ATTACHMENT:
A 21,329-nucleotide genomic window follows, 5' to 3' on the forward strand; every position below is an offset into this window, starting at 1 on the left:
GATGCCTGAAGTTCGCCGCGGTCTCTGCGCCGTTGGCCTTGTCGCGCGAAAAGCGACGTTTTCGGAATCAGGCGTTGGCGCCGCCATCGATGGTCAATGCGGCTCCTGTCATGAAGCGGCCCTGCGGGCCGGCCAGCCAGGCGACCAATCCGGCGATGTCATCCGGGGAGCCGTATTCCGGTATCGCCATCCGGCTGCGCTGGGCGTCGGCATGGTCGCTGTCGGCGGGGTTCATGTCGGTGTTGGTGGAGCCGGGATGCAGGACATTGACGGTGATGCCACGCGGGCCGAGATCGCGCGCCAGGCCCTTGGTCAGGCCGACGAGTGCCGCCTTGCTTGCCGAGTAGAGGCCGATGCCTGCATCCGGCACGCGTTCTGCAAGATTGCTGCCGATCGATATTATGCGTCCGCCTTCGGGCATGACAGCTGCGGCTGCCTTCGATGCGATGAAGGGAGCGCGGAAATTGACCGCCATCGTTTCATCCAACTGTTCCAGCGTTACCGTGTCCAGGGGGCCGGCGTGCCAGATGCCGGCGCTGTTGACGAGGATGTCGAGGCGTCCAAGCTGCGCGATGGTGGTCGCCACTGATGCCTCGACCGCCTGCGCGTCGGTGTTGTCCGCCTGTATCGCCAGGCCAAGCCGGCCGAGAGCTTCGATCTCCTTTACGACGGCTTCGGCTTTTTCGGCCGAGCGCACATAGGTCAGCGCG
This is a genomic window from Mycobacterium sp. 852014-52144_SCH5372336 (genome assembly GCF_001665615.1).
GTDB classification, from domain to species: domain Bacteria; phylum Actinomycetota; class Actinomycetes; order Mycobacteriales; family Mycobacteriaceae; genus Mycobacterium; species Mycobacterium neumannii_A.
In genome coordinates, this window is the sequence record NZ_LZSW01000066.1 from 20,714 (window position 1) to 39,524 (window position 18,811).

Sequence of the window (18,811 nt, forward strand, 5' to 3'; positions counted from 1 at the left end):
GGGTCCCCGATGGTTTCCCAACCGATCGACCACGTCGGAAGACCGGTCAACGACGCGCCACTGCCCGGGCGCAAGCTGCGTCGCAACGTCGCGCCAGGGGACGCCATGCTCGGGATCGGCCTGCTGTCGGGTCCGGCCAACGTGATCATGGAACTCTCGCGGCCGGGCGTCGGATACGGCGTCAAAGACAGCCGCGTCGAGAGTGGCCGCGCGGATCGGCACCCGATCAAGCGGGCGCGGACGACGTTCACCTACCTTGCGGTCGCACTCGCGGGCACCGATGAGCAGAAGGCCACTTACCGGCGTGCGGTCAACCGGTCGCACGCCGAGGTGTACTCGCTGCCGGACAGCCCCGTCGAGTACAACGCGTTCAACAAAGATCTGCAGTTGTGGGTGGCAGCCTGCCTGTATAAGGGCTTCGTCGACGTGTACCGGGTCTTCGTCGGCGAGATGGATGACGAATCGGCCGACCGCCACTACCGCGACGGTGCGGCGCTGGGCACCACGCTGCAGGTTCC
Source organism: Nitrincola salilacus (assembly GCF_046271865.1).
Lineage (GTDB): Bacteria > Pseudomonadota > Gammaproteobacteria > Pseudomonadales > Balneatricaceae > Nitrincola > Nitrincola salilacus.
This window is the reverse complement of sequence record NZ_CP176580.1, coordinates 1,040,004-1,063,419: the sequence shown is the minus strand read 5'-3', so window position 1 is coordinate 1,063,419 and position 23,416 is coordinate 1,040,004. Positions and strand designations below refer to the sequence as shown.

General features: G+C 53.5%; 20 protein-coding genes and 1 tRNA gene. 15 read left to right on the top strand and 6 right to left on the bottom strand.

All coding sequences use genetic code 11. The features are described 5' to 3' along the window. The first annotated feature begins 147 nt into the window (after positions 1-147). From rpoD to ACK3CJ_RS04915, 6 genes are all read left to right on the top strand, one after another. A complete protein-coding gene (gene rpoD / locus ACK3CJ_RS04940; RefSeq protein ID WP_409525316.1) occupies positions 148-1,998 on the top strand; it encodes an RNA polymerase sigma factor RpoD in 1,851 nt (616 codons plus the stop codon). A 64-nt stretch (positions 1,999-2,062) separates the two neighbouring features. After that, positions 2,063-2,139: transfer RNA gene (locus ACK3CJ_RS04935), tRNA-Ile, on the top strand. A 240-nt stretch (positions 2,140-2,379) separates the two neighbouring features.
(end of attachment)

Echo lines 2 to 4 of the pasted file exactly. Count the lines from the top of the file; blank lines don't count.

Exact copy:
GATGCCTGAAGTTCGCCGCGGTCTCTGCGCCGTTGGCCTTGTCGCGCGAAAAGCGACGTTTTCGGAATCAGGCGTTGGCGCCGCCATCGATGGTCAATGCGGCTCCTGTCATGAAGCGGCCCTGCGGGCCGGCCAGCCAGGCGACCAATCCGGCGATGTCATCCGGGGAGCCGTATTCCGGTATCGCCATCCGGCTGCGCTGGGCGTCGGCATGGTCGCTGTCGGCGGGGTTCATGTCGGTGTTGGTGGAGCCGGGATGCAGGACATTGACGGTGATGCCACGCGGGCCGAGATCGCGCGCCAGGCCCTTGGTCAGGCCGACGAGTGCCGCCTTGCTTGCCGAGTAGAGGCCGATGCCTGCATCCGGCACGCGTTCTGCAAGATTGCTGCCGATCGATATTATGCGTCCGCCTTCGGGCATGACAGCTGCGGCTGCCTTCGATGCGATGAAGGGAGCGCGGAAATTGACCGCCATCGTTTCATCCAACTGTTCCAGCGTTACCGTGTCCAGGGGGCCGGCGTGCCAGATGCCGGCGCTGTTGACGAGGATGTCGAGGCGTCCAAGCTGCGCGATGGTGGTCGCCACTGATGCCTCGACCGCCTGCGCGTCGGTGTTGTCCGCCTGTATCGCCAGGCCAAGCCGGCCGAGAGCTTCGATCTCCTTTACGACGGCTTCGGCTTTTTCGGCCGAGCGCACATAGGTCAGCGCG
This is a genomic window from Mycobacterium sp. 852014-52144_SCH5372336 (genome assembly GCF_001665615.1).
GTDB classification, from domain to species: domain Bacteria; phylum Actinomycetota; class Actinomycetes; order Mycobacteriales; family Mycobacteriaceae; genus Mycobacterium; species Mycobacterium neumannii_A.